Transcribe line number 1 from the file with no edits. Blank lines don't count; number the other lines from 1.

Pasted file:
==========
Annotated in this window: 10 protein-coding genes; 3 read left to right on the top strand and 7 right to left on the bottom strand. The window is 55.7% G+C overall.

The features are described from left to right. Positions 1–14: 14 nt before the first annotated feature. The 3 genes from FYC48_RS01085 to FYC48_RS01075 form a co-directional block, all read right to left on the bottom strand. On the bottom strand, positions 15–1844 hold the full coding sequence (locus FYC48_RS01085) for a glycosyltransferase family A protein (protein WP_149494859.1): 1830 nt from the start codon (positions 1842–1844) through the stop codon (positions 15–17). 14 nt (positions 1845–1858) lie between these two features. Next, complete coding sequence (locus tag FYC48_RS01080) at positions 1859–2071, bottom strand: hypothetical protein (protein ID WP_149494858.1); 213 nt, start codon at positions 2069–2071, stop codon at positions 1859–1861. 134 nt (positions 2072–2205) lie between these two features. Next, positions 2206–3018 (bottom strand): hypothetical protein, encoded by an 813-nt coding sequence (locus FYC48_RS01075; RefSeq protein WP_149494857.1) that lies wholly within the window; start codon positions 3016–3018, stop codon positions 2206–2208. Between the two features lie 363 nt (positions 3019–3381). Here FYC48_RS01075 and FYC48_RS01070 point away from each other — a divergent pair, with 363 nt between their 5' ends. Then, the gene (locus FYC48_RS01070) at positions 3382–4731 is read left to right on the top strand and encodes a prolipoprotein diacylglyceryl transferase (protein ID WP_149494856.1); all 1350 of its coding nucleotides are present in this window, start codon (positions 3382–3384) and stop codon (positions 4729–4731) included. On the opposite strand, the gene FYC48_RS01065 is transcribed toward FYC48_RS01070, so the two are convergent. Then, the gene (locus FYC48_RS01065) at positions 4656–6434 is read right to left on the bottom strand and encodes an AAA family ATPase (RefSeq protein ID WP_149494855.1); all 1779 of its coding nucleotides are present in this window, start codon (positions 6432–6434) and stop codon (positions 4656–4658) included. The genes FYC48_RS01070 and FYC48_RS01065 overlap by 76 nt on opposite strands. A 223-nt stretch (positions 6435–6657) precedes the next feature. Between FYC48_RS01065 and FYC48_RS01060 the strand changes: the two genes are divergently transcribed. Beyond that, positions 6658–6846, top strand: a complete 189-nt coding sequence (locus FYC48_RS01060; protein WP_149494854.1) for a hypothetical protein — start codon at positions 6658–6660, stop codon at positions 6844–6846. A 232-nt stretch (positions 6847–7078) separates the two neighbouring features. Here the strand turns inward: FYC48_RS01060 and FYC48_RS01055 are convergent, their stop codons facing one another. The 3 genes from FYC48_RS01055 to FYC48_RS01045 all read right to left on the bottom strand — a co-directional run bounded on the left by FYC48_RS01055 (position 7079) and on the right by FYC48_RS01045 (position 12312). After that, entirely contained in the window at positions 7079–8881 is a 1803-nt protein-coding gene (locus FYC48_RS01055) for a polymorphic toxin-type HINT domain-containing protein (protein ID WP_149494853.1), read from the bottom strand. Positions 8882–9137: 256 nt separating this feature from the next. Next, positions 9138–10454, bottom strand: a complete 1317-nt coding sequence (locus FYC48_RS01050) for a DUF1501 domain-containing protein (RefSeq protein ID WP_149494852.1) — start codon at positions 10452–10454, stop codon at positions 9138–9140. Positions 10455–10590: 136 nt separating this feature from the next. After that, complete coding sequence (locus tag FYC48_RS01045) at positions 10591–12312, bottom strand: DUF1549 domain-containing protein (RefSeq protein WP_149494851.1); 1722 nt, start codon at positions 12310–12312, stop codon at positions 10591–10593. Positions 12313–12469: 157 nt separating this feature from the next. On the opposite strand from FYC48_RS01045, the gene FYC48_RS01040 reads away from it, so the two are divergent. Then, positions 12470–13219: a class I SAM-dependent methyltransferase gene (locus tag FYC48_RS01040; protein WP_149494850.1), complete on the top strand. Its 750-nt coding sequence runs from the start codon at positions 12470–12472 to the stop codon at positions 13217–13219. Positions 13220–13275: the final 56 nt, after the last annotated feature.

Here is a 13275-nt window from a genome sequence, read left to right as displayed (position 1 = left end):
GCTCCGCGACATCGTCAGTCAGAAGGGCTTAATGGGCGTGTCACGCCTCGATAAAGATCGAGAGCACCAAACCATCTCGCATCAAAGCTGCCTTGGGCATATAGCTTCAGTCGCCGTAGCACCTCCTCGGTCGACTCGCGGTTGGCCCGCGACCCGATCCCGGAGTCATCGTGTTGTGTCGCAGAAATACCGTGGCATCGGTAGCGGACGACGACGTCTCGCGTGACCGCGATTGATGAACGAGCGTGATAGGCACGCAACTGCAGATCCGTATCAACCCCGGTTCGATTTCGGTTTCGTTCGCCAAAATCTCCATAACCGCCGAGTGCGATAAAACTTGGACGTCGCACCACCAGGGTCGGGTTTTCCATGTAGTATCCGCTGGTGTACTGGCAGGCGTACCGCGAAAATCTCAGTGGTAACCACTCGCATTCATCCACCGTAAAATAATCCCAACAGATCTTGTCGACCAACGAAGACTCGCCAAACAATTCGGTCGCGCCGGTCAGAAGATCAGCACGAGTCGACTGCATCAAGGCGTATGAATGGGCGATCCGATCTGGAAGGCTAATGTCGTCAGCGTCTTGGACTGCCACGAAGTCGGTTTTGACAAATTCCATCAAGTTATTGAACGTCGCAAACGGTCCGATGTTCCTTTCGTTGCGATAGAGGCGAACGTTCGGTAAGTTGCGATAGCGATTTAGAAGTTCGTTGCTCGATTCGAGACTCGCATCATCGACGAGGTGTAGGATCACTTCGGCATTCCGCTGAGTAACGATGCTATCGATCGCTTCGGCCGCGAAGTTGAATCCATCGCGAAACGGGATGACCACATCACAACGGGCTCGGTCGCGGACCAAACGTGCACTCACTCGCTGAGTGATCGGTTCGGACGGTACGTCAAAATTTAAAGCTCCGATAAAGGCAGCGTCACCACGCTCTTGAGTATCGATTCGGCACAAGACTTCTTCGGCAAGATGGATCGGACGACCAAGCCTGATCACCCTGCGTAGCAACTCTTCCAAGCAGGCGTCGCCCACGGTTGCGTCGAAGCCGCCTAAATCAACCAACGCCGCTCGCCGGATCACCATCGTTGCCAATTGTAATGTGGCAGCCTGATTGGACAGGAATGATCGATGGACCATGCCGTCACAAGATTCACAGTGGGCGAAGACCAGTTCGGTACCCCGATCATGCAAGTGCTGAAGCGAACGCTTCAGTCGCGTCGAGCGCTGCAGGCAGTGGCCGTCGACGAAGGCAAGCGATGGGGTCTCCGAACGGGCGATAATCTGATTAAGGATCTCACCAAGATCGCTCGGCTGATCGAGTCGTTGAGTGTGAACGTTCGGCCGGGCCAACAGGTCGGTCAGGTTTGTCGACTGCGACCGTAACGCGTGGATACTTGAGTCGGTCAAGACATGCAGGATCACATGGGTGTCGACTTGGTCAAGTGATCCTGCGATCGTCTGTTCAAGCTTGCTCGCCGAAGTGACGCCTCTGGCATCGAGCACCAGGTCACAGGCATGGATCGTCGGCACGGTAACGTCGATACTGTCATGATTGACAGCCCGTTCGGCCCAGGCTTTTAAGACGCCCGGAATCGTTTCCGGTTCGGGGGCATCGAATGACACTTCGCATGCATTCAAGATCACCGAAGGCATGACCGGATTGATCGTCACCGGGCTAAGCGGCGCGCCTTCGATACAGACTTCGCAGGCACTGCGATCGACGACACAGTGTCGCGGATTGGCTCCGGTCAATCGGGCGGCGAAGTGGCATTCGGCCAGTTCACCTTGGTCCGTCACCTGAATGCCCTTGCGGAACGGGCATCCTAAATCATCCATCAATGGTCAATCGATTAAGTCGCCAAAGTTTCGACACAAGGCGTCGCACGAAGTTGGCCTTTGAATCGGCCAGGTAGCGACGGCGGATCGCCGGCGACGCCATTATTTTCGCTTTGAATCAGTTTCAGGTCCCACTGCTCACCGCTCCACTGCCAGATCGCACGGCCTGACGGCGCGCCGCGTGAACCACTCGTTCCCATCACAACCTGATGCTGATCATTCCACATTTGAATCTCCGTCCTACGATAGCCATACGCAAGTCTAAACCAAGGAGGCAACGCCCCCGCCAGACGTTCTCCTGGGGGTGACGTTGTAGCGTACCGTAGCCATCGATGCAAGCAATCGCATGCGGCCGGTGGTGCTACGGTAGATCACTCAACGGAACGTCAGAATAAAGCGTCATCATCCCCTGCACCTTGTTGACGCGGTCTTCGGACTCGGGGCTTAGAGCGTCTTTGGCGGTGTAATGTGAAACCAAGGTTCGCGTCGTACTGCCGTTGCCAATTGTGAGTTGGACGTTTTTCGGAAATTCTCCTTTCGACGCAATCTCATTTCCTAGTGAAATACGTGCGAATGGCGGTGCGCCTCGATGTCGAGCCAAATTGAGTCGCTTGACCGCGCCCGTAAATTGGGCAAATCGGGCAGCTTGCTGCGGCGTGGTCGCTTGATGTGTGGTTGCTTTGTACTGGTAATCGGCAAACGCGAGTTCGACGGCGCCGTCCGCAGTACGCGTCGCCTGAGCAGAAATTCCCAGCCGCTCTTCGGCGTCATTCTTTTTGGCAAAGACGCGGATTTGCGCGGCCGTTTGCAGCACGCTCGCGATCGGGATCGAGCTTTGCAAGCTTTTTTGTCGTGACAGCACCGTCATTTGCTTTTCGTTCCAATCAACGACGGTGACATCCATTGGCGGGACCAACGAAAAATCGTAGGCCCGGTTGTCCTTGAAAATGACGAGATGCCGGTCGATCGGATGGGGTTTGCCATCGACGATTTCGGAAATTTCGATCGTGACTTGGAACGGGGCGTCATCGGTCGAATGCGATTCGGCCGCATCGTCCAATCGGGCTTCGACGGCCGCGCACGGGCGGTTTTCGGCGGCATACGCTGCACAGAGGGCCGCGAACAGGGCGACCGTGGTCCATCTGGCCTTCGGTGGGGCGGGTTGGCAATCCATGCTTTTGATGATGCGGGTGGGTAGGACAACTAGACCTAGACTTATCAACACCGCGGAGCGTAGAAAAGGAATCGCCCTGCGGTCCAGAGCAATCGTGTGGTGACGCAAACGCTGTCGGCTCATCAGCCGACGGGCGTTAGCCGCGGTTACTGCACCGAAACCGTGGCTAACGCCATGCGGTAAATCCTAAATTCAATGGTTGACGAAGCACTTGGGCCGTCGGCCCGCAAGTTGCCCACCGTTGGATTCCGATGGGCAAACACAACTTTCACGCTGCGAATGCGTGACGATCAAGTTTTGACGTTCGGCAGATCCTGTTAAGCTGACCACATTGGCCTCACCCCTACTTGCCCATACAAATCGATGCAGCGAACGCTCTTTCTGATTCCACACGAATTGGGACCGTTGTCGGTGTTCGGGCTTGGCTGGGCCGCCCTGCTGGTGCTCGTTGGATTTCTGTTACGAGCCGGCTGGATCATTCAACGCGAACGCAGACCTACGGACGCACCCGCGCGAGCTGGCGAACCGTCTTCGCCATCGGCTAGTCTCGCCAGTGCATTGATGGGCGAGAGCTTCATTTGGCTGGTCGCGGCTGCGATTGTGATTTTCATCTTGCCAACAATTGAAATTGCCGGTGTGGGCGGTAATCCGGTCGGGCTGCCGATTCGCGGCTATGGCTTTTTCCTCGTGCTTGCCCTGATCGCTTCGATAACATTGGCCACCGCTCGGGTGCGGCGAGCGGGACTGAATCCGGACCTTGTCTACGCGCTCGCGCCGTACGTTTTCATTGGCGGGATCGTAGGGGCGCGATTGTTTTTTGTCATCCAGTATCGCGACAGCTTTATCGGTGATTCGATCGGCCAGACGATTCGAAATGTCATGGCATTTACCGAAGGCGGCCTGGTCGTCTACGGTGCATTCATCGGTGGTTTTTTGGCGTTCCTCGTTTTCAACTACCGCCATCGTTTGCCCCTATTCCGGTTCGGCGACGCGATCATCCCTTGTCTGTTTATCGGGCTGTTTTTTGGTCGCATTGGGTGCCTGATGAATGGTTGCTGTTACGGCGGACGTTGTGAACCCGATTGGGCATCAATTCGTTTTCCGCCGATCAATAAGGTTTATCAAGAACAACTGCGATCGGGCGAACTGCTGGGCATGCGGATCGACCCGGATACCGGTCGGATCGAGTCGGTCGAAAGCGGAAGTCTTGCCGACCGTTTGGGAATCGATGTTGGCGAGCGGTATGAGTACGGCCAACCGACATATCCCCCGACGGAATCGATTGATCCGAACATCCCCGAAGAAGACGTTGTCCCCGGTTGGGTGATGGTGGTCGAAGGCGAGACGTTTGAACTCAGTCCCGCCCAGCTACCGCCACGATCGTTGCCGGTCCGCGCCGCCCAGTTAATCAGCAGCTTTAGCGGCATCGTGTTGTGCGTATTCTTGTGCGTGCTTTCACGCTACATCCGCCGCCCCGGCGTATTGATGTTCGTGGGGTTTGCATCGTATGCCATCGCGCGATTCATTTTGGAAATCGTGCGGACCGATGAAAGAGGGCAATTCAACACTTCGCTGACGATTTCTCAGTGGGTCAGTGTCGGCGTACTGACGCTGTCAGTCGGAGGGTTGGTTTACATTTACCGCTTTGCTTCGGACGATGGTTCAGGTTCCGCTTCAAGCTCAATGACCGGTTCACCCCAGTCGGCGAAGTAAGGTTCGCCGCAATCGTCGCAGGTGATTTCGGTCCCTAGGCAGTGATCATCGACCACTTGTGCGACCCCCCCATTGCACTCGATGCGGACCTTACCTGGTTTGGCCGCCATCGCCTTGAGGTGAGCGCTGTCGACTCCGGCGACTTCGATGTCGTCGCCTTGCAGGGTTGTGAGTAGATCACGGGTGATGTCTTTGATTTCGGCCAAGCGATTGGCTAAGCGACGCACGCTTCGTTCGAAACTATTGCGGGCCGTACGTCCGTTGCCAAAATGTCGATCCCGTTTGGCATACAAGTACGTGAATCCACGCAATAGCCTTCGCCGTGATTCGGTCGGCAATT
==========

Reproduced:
Annotated in this window: 10 protein-coding genes; 3 read left to right on the top strand and 7 right to left on the bottom strand. The window is 55.7% G+C overall.